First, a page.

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Hooked on stereophonics


The ever-ambitious girls of Skating Polly joined forces with Norman-based studio Hook Echo Sound to learn the nuts and bolts of the recording process.

Kevin Pickard May 21st, 2014

Chris Harris has been recording and producing music for over 15 years. The Depth & Current frontman started a commercial studio in his house in 1999, but by 2008, it was time for a change of venue.

Chris Harris instructs Skating Polly at Hook Echo Sound.
Photo: Mark Hancock

“I had recorded all the bands I know personally — and all their friends that they could vouch for personally,” Harris said. “It got to the point where I had strangers wanting to come in and record, and I just didn’t want to have strangers in my home, so that’s when I started looking for a space.”

After a stint sharing space in Trent Bell’s Bell Labs Recording Studio, Harris founded his own studio, Hook Echo Sound.

For the last couple years, he has run Hook Echo Sound by himself in Norman. Other than the occasional freelancer, Harris has engineered and produced the bands that have come through solely on his own. But that is changing now, thanks to Skating Polly.

The duo, consisting of stepsisters Kelli Mayo and Peyton Bighorse, started their ugly-pop band in 2009 at the respective ages of 9 and 14. Harris actually played an essential role in this process, helping them score their first show and put out their first two records.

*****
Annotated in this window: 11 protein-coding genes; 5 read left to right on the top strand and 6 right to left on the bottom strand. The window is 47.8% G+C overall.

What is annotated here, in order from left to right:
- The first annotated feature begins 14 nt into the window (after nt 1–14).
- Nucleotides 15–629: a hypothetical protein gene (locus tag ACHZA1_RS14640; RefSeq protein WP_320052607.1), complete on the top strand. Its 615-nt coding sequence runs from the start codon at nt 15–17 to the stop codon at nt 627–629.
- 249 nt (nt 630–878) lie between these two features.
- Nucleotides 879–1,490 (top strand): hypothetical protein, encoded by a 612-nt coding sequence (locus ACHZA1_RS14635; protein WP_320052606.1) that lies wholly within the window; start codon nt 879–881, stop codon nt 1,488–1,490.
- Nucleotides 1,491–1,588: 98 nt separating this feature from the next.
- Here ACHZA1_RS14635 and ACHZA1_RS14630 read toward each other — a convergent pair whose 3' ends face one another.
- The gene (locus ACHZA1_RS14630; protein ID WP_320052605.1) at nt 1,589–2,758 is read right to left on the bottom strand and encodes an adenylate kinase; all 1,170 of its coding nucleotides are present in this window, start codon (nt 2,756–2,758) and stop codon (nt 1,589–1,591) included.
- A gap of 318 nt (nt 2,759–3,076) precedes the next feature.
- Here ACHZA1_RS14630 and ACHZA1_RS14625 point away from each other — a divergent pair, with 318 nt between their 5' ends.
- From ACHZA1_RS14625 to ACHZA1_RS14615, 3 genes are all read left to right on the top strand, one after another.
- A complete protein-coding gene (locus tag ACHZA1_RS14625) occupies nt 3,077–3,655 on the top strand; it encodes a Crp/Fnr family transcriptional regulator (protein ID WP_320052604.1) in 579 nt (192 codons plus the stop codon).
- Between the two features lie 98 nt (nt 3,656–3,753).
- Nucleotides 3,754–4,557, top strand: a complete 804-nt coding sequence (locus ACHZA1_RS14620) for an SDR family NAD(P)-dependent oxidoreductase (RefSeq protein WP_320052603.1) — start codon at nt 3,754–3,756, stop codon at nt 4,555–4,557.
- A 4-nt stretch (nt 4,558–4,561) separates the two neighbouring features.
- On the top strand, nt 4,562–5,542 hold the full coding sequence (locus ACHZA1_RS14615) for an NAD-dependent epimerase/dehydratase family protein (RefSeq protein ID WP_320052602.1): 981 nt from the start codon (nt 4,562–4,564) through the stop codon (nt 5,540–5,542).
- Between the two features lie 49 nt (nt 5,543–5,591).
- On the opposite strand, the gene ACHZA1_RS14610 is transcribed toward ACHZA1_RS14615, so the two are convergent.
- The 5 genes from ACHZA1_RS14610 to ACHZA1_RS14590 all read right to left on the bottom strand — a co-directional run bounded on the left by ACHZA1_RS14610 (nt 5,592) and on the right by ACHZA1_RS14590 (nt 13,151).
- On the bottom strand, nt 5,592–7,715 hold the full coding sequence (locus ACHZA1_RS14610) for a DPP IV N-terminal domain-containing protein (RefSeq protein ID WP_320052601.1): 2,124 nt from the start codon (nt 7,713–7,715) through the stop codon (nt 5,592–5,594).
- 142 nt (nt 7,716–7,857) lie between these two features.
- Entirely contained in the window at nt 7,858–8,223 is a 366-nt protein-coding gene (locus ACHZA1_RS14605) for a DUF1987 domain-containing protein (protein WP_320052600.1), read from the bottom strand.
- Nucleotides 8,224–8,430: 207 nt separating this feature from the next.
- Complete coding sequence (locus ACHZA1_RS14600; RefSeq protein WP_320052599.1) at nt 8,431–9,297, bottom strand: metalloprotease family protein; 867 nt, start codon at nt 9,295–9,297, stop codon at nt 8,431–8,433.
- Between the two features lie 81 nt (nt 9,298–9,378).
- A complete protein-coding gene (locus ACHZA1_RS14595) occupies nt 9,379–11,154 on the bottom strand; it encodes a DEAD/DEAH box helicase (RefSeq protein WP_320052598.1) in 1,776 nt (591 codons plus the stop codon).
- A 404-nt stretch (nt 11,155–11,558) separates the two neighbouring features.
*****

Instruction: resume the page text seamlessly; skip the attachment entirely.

Five years later, Mayo and Bighorse have become partners in Hook Echo Sound.

“I’ve wanted one of these freelancers who comes through to eventually take over all the recording stuff for me,” Harris said, “but it’s just never really worked out. [Mayo and Bighorse] have an enthusiasm for songs and music that a lot of other people don’t have. I think that has been what’s missing from a lot of the other people I thought might’ve been able to take over someday.”

Skating Polly recorded a large portion of its first album, Taking Over the World, on its own. The techniques they used, however, barely scratched the surface of what the two are capable of, and partnering with Harris is a significant step forward in realizing that potential.

“It was pretty simple,” Mayo said of recording the debut. “It was just like, record a track; stop the track; turn it up if you want.”

As Harris explains, there is a significant difference between engineering and producing.

“The engineer is the one who’s responsible for putting microphones in front of instruments, mixing the sound, handling the gear,” he said.

Anybody can be trained to do these things. Producing, on the other hand, is not so strictly technical, and it requires a skill that not many have.

“What you can’t train is having the taste to hear a sound and say, ‘That is working for this song,’” Harris said.

He is confident that the members of Skating Polly have the taste to succeed as producers.

“[Mayo and Bighorse] have such a way with arrangements and melody and the things that make songs great,” Harris said. “In a couple of years, if you put them in the studio with a young band that was good but didn’t really have any direction, they’re going to be able to end up turning it into really great music.”

 
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